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The shape of the universe is one of the most important questions in cosmology, with far-reaching implications, up to and including the ultimate fate of the cosmos. 

For decades, we've been measuring our universe to be geometrically flat, but a team of cosmologists are now reporting that our latest measurements actually prefer something rounder. But there's far more to the story than a simple measurement.

The surface of the Earth is curved. We know this because the tiles of geometry that you learned in high school don't always apply. For example, parallel lines don't always stay parallel on the Earth: lines of longitude intersect at the north and south poles, something that can never happen on a flat plain. And if you were to draw a triangle connecting three cities on the Earth, you would find that the angles inside that triangle add up to more than 180 degrees; again, good luck doing that on a flat plain.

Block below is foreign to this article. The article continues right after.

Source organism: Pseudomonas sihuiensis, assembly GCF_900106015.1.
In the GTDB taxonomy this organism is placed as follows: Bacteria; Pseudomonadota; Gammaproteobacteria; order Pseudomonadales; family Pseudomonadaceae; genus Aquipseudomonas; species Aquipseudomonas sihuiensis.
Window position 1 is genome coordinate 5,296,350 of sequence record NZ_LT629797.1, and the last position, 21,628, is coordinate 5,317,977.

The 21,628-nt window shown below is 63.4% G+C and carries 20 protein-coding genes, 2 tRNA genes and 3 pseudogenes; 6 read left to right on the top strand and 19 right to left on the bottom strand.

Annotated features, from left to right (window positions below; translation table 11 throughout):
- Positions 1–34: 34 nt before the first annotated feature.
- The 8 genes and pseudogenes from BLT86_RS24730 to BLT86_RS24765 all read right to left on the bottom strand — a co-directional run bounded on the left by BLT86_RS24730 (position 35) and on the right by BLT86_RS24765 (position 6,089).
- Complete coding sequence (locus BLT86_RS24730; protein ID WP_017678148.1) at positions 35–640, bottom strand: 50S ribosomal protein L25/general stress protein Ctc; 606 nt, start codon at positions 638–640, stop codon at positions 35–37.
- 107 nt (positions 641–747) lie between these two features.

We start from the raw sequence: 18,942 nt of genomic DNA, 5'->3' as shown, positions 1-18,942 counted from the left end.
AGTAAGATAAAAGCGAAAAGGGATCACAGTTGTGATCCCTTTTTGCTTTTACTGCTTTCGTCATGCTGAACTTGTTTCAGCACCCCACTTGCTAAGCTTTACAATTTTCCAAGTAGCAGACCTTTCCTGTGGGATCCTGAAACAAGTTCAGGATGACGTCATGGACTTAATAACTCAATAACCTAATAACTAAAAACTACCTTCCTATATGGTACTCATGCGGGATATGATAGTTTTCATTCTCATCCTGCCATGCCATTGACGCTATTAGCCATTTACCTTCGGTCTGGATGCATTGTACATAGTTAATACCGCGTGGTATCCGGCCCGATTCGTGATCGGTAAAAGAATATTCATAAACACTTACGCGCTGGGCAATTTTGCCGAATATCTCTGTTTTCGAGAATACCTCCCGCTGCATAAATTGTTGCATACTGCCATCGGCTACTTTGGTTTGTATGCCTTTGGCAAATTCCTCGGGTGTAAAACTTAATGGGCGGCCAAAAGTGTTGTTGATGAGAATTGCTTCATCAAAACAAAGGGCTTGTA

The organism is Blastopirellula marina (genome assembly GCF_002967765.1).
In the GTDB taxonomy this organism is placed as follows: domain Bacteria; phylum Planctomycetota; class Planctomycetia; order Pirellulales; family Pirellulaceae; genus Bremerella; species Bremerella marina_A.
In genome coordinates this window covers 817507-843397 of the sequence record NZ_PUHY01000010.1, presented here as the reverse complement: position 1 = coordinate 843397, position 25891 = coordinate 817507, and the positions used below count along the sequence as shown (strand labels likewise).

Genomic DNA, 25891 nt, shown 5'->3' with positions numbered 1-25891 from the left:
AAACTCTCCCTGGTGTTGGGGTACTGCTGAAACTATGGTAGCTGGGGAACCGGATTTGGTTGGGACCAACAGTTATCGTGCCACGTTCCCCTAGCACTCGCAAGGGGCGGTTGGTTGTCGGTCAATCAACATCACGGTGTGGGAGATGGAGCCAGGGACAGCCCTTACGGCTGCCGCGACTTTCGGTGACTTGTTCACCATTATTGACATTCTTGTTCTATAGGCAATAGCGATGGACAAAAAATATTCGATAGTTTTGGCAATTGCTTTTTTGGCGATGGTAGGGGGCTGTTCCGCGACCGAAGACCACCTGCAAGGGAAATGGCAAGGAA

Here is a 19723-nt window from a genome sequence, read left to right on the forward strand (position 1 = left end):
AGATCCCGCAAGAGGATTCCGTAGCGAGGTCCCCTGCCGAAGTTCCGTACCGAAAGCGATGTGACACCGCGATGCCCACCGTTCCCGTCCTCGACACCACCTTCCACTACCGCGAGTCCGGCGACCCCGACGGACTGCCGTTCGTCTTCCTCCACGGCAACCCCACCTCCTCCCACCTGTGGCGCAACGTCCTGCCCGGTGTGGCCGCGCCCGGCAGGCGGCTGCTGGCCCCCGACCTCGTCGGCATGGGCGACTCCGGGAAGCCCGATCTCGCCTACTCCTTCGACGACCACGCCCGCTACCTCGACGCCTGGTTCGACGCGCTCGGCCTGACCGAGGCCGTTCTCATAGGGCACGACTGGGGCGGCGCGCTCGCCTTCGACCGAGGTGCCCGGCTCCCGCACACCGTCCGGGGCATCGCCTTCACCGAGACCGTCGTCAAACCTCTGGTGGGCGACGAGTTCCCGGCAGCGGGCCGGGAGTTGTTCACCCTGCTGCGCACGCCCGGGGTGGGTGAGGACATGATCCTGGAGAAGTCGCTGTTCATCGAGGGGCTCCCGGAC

Astronomers are very curious about the ultimate curvature of the universe: how do parallel lines and triangles behave on the very largest scales? They care because the shape of the universe is intimately connected to its fate. Einstein's theory of general relativity, which we use to understand the cosmos, tells us that the contents of space-time affect its shape, and the shape tells the contents how to move.

A geometrically flat universe will just keep on expanding forever, while a "closed" one will eventually pull back in on itself, leading to the reverse of the Big Bang, something called the Big Crunch.

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